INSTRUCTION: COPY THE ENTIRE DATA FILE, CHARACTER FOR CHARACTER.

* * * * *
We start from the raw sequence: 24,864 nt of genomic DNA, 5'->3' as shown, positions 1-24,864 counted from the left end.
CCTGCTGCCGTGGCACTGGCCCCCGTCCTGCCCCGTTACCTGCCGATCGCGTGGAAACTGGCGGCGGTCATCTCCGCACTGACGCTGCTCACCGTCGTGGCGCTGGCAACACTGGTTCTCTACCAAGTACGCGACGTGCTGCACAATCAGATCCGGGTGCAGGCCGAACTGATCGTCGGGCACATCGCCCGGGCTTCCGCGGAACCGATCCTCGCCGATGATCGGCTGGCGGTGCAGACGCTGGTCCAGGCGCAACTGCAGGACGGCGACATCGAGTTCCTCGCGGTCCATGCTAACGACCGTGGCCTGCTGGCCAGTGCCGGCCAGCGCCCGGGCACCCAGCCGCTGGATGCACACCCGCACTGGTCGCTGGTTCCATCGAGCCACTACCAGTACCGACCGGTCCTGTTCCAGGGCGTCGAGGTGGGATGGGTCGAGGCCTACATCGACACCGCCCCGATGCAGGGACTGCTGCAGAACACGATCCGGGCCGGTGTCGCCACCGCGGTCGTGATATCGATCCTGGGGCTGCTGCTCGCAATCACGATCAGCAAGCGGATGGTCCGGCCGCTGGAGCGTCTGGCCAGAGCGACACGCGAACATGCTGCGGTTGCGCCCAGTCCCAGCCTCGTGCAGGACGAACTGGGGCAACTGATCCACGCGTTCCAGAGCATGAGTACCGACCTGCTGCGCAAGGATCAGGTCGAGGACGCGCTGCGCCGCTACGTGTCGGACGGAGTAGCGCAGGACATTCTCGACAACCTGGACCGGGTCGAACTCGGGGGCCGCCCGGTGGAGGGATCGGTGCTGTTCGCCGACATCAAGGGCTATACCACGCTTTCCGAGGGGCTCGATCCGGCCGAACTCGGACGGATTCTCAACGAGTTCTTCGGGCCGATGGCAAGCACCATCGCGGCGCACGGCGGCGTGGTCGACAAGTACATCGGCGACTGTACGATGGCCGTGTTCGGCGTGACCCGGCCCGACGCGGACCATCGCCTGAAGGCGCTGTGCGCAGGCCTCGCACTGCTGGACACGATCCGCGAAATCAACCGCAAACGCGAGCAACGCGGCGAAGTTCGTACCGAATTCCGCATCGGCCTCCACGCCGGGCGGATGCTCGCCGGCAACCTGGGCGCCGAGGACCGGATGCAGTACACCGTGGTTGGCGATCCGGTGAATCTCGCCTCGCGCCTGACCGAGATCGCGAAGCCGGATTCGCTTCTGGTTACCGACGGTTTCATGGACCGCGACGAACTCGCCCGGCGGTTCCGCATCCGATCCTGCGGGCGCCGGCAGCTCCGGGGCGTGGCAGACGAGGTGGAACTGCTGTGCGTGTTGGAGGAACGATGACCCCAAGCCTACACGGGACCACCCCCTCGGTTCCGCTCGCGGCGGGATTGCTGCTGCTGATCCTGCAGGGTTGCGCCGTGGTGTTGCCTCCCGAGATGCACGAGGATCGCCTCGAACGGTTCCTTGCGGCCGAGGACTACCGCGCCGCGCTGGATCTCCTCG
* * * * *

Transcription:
We start from the raw sequence: 24,864 nt of genomic DNA, 5'->3' as shown, positions 1-24,864 counted from the left end.
CCTGCTGCCGTGGCACTGGCCCCCGTCCTGCCCCGTTACCTGCCGATCGCGTGGAAACTGGCGGCGGTCATCTCCGCACTGACGCTGCTCACCGTCGTGGCGCTGGCAACACTGGTTCTCTACCAAGTACGCGACGTGCTGCACAATCAGATCCGGGTGCAGGCCGAACTGATCGTCGGGCACATCGCCCGGGCTTCCGCGGAACCGATCCTCGCCGATGATCGGCTGGCGGTGCAGACGCTGGTCCAGGCGCAACTGCAGGACGGCGACATCGAGTTCCTCGCGGTCCATGCTAACGACCGTGGCCTGCTGGCCAGTGCCGGCCAGCGCCCGGGCACCCAGCCGCTGGATGCACACCCGCACTGGTCGCTGGTTCCATCGAGCCACTACCAGTACCGACCGGTCCTGTTCCAGGGCGTCGAGGTGGGATGGGTCGAGGCCTACATCGACACCGCCCCGATGCAGGGACTGCTGCAGAACACGATCCGGGCCGGTGTCGCCACCGCGGTCGTGATATCGATCCTGGGGCTGCTGCTCGCAATCACGATCAGCAAGCGGATGGTCCGGCCGCTGGAGCGTCTGGCCAGAGCGACACGCGAACATGCTGCGGTTGCGCCCAGTCCCAGCCTCGTGCAGGACGAACTGGGGCAACTGATCCACGCGTTCCAGAGCATGAGTACCGACCTGCTGCGCAAGGATCAGGTCGAGGACGCGCTGCGCCGCTACGTGTCGGACGGAGTAGCGCAGGACATTCTCGACAACCTGGACCGGGTCGAACTCGGGGGCCGCCCGGTGGAGGGATCGGTGCTGTTCGCCGACATCAAGGGCTATACCACGCTTTCCGAGGGGCTCGATCCGGCCGAACTCGGACGGATTCTCAACGAGTTCTTCGGGCCGATGGCAAGCACCATCGCGGCGCACGGCGGCGTGGTCGACAAGTACATCGGCGACTGTACGATGGCCGTGTTCGGCGTGACCCGGCCCGACGCGGACCATCGCCTGAAGGCGCTGTGCGCAGGCCTCGCACTGCTGGACACGATCCGCGAAATCAACCGCAAACGCGAGCAACGCGGCGAAGTTCGTACCGAATTCCGCATCGGCCTCCACGCCGGGCGGATGCTCGCCGGCAACCTGGGCGCCGAGGACCGGATGCAGTACACCGTGGTTGGCGATCCGGTGAATCTCGCCTCGCGCCTGACCGAGATCGCGAAGCCGGATTCGCTTCTGGTTACCGACGGTTTCATGGACCGCGACGAACTCGCCCGGCGGTTCCGCATCCGATCCTGCGGGCGCCGGCAGCTCCGGGGCGTGGCAGACGAGGTGGAACTGCTGTGCGTGTTGGAGGAACGATGACCCCAAGCCTACACGGGACCACCCCCTCGGTTCCGCTCGCGGCGGGATTGCTGCTGCTGATCCTGCAGGGTTGCGCCGTGGTGTTGCCTCCCGAGATGCACGAGGATCGCCTCGAACGGTTCCTTGCGGCCGAGGACTACCGCGCCGCGCTGGATCTCCTCG